Cyberattacks are becoming increasingly more common – and small businesses tend to be the victims. Studies suggest that one in five small firms have been hit by a cyberattack. As a result, having good cybersecurity measures in place is essential.
Most companies understand the basics of cybersecurity. However, many companies fail to do enough. Here are just some of the most common cybersecurity mistakes that companies make.
Using outdated software
If software isn’t regularly updated, it won’t be secure against the latest threats. Some people fail to update software simply by never shutting down their computer – most updates require you to restart your computer and if you’re constantly leaving it on standby, your software will never have a chance to update. However, another more dangerous problem is using old versions of software that are no longer supported. Such software may no longer be receiving updates and could be vulnerable to every new threat that is developed.
Migrating software can be complicated, which is why some companies put it off and continue using old software. It could be worth looking into a database migration service to help you. When choosing new software, make sure that it receives regular updates and is well supported.
Using weak passwords
You can have the most robust firewall and anti-virus software in the world, but it will all be for nothing if you’re using weak passwords like ‘1234’ or ‘password’. Cracking passwords is still one of the most common forms of entry for hackers. It’s therefore important that you use strong passwords.
The best passwords are over 14 characters and consist of random strings of number and letters (upper and lower case). Such passwords aren’t easy to memorise of course, which can be an issue as it often results in people writing down these passwords somewhere where they could be stolen. Fortunately, there are a few tricks that you can use to create memorable complex passwords. This could ensure that your passwords are as secure as possible.
Having no backup
Hackers may try to steal, encrypt or delete information. This is particularly the case with ransomware attacks, in which a hacker may effectively take your files hostage. Having data backed up could allow you to continue business as normal afterwards. If your data isn’t backed up, you could end up losing valuable information, which may even make it impossible to continue operation.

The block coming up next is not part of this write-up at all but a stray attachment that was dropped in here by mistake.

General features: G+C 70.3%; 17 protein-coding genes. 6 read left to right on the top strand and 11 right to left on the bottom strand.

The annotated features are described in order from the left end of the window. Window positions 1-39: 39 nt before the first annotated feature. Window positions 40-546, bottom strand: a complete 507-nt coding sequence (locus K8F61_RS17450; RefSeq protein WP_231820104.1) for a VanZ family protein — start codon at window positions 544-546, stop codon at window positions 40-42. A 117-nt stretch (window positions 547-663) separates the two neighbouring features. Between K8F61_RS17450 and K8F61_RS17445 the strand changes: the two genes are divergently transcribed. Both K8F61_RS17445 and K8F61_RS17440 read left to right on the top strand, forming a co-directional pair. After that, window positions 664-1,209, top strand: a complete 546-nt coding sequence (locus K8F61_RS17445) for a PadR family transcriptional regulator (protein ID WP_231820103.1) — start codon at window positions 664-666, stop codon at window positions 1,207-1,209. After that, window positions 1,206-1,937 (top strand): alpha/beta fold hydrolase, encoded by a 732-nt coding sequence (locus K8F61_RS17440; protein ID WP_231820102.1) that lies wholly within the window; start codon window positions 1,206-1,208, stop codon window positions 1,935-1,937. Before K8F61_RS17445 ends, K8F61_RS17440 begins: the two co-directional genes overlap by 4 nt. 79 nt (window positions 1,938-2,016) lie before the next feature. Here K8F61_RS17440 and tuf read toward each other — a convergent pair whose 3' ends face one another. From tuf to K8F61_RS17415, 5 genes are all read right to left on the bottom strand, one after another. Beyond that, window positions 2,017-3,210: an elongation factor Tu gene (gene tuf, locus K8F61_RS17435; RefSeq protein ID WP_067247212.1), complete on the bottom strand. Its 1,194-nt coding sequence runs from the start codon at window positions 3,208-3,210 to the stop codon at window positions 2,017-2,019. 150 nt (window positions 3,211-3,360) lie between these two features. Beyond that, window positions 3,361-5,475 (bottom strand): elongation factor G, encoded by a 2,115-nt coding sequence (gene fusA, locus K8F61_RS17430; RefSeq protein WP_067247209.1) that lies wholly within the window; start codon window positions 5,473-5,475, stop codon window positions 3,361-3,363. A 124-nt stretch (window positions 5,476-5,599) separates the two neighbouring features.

There are many different forms of backup that you can use from external hard-drives to the cloud. Start backing up your files now if they’re not already backed up. You can read more about forms of data backup online.
Not scanning websites and emails
One of the most common ways in which viruses enter computers is via attachments on malicious emails and automatic downloads on unsecure websites.
Many antivirus programs come with scanning tools that allow you to check if an email or website is potentially dangerous before clicking on it. If you don’t have these scanning tools activated, it could be worth looking into them. While email servers and search engines can offer some warning, these scanning tools could help to offer a more effective warning before clicking on emails and sites, so that you’re less likely to download a virus.
Failing to use a VPN
If you often work from different locations, you may be logging on to many different wi-fi connection. Some of these connections may not be secure and could result in your information being stolen.
A VPN (virtual private network) can keep your connection secure so that hackers can’t infiltrate your system. VPNs are relatively easy to set up and aren’t particularly costly. You can compare various VPNs on the market online.
Having no cyberattack response plan
When a cyberattack happens, you and your employees needs to know how to react. In some cases, you may not have much time. For this reason, it can be worth putting in place a cyberattack response plan and drilling it with your employees.
Going on a cybersecurity course might help you to implement such a plan. Alternatively, you may be able to talk to a business IT expert who may be able to help you put in place a plan.